This article appears as part of Casey Weade's Weekend Reading for Retirees series. Every Friday, Casey highlights four hand-picked articles on trending retirement topics and delivers them straight to your email inbox. Get on the list here.
The gap between expectations and reality is where powerful emotion is felt, especially the larger we perceive that gap to be.READ THE ARTICLE
The surprise element: For example, when Harry Truman, who failed in various endeavors of life, stepped into the role of U.S. president upon Franklin Roosevelt’s passing, the nation had little hope. However, to this day, Truman is ranked among historians' top 10 presidents, potentially due to the low expectations Americans had of his capabilities. As Morgan Housel says, “A little success was a win; a big success felt like a miracle.”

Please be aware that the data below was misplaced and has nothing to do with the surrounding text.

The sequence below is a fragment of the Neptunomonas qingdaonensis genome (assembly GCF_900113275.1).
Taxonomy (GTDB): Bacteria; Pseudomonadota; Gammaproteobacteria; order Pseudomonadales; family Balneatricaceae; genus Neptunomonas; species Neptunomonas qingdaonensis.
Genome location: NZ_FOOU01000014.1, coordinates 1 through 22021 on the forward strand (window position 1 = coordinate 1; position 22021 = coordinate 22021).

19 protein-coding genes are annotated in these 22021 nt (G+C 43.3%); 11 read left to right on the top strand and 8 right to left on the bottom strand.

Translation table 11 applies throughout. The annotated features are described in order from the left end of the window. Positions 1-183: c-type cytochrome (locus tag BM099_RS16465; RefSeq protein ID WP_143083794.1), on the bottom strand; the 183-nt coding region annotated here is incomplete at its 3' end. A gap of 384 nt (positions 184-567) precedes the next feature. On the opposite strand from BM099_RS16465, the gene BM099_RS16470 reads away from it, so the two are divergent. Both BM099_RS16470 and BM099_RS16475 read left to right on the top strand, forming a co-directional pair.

The hidden happiness factor: Much like the precious things in your life that don’t hold a dollar amount – relationships, freedom, eyesight, the ability to walk, etc. – expectations lack a price tag too, which can make them easy to ignore. Everything from your happiness, to consumer confidence, to even what moves the markets draws down to expectations. It’s easy to overlook this when you pay more attention to your circumstances, but low – or at least managed – expectations truly are powerful.
Less is more: As Housel says, “When you accept that losing often is the only path to winning occasionally, it’s easier to keep your expectations low without losing ambition and motivation.” Ultimately, we all want to see a gap between what we expected and what actually happened, and more of that is in your control than you realize.
Let go of your expectations: Whatever they are, they are bound to be wrong. I believe life is a dance, so move and groove with what comes along.